Homelessness currently affects Canadians from coast to coast. Statistics Canada reported that an average of 235,000 people in Canada annually experience chronic or episodic homelessness.
The City of Cornwall isn’t immune to this national issue.
The Canadian Alliance to End Homelessness (CAEH) defines homelessness as the situation of an individual or family without stable, safe, permanent, appropriate housing, or the immediate prospect, means and ability of acquiring it.
In simpler terms, people who are homeless do not have safe, affordable, appropriate, permanent housing to which they can return whenever they choose.
Despite it being apparently straightforward, homelessness is quite complex, as are the issues that cause it. Lack of adequate income, of access to affordable housing and of health supports, as well as experiences of discrimination can all lead to homelessness.
It can also be caused by poverty, housing shortages, system failures, personal circumstances, and domestic violence.
Shifts in the economy, both nationally and locally, can also create challenges for people to earn and adequate income to pay for food and housing.
Ontario is the only province in Canada that holds municipalities responsible for providing community housing. As such, the City of Cornwall directly operates 1610 community housing units. Of these, 323 are Rent Supplement Program units offered in partnership with private landlords. The City is also responsible for community housing units overseen by eleven (11) external housing providers located across the region.
The City of Cornwall’s response to homelessness has been vast and continues to be proactive. This includes a housing crisis team, made up of a case manager and two housing stability coordinators that visit tents and encampments to provide income and housing support. The team also collaborates with local services such as VSMART, AGAPE, Centre 105, and the United Way of Cornwall/SDG.
The City of Cornwall has created a By-Name List, which contains the names of residents that self-identified as being homeless.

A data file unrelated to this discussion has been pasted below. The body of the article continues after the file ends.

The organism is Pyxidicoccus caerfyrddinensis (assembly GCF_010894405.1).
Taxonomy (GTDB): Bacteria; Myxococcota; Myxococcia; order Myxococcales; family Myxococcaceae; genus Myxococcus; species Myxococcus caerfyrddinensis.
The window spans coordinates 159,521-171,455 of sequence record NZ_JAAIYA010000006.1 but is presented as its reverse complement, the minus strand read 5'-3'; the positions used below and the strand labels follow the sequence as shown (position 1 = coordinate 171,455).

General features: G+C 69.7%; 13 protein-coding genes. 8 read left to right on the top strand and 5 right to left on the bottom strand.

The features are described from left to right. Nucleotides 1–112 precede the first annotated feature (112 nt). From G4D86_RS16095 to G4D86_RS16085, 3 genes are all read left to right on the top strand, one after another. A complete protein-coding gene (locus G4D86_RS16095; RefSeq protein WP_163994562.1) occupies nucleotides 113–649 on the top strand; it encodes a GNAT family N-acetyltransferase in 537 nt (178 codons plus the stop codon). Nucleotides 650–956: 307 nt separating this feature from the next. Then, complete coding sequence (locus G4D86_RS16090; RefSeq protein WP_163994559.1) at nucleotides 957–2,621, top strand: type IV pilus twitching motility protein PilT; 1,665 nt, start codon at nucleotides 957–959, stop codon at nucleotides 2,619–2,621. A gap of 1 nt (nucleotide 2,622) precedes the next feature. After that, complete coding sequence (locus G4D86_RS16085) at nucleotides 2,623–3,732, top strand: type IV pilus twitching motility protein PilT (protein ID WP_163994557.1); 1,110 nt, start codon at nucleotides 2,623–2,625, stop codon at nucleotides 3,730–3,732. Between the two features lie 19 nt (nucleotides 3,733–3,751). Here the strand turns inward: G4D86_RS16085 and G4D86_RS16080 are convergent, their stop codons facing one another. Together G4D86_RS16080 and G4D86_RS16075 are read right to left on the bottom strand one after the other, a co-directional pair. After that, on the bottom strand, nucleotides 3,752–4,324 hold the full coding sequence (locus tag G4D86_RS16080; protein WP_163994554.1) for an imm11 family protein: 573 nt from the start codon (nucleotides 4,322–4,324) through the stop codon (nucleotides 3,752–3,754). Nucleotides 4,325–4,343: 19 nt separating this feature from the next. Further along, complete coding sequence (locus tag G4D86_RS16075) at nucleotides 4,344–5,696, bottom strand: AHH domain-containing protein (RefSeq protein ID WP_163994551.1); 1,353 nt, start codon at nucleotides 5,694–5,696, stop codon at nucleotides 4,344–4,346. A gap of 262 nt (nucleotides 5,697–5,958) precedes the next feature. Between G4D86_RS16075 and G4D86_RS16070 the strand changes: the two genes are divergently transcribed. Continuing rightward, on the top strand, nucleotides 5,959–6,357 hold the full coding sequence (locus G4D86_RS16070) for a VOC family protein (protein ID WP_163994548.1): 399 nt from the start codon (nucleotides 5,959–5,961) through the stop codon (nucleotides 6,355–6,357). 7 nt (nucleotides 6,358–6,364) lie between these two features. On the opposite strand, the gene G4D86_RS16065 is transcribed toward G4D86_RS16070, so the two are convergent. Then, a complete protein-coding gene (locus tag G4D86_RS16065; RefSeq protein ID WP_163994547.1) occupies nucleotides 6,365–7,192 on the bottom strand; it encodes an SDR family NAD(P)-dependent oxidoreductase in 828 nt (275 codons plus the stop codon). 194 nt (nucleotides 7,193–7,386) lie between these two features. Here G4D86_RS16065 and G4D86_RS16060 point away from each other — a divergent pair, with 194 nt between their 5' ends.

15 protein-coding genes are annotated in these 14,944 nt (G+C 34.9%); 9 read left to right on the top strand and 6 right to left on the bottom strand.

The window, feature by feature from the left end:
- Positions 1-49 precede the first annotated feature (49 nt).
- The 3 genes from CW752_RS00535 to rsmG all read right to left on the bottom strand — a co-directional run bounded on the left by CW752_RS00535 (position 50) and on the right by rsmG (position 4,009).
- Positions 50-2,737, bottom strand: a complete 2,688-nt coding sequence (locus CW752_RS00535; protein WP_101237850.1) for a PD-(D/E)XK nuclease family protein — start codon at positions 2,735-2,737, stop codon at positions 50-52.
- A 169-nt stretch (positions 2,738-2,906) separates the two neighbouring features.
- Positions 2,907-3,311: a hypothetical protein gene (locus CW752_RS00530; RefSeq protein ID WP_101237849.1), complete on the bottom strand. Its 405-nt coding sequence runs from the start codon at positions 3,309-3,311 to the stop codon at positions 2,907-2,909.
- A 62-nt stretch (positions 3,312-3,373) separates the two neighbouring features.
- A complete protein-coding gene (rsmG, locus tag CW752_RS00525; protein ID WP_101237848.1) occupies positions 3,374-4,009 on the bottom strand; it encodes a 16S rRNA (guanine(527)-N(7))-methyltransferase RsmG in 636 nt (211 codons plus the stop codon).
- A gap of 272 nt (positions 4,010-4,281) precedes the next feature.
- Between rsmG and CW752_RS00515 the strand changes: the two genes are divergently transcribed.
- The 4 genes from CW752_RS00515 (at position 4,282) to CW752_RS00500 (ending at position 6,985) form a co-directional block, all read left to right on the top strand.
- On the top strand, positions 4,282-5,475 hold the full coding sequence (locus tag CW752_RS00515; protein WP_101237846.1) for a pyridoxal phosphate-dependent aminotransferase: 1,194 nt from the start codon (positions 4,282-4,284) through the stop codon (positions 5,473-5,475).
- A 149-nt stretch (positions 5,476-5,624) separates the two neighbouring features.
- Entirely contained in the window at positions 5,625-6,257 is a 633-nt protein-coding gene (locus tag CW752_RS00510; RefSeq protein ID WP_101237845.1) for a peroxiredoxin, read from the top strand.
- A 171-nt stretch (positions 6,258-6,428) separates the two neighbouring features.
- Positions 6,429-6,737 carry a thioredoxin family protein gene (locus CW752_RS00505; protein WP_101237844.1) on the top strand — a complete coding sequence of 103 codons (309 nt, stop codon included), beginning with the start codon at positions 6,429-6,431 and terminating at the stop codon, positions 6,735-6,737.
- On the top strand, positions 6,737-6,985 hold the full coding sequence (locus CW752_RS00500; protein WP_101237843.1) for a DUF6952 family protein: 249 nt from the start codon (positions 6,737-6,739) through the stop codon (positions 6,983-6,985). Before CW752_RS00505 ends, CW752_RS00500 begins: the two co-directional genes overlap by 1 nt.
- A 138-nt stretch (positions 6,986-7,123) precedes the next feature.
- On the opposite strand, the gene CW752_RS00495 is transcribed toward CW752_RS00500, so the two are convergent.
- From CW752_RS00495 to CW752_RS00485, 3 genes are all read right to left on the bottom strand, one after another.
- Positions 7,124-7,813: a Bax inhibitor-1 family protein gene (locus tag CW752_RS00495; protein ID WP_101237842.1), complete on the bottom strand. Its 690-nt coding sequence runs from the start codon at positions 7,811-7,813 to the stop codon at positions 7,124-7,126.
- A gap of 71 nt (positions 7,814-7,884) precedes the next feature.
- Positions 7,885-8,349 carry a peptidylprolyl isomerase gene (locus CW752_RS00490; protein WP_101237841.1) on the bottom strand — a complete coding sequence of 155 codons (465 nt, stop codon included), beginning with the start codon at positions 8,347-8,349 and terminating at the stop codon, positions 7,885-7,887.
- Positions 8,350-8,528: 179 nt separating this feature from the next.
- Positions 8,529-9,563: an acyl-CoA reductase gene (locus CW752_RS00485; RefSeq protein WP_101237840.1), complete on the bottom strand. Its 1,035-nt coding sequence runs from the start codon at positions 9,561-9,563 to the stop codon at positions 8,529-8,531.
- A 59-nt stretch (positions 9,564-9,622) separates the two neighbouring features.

This same list enables the housing crisis team to make regular wellness checks. This team uses a shelter diversion philosophy in its work. This strategy prevents the use of emergency shelters by providing individualized supports when families and individuals are seeking to enter the emergency shelter system.
It aims to help individuals and families seeking shelter to explore safe and appropriate alternate housing arrangements and, if necessary, connect them with services and financial assistance to help them find secure housing.
In its provision of community housing, the City of Cornwall utilizes an eviction prevention program to keep community housing tenants and housed and only evict when necessary.
This includes engaging the social work supports found in our crisis team to connect tenants who are struggling to supports needed to retain their housing and much needed health, income, and social programming found in the community.
Although there may not be a homeless shelter in the city, the crisis bed program strives to fill this gap. These beds provide short term emergency housing to recipients in need. The City of Cornwall also provides funding for domiciliary hostels, which assist homeless individuals who require assistance. A total of up to 332 of these beds are available through 13 domiciliary hostels in Cornwall and in SDG.
In line with its Community Housing and Homelessness Plan, the City of Cornwall continues to strive to assist any resident facing homelessness and in doing so, is creating a strong, healthy, sustainable community with a wide range of appropriate and affordable housing options in which individuals and families can strive.
The City of Cornwall is also committed to the creation of a long-term development plan which will provide a path towards consideration of increasing affordable housing units throughout Cornwall and SD&G over the next 10 years.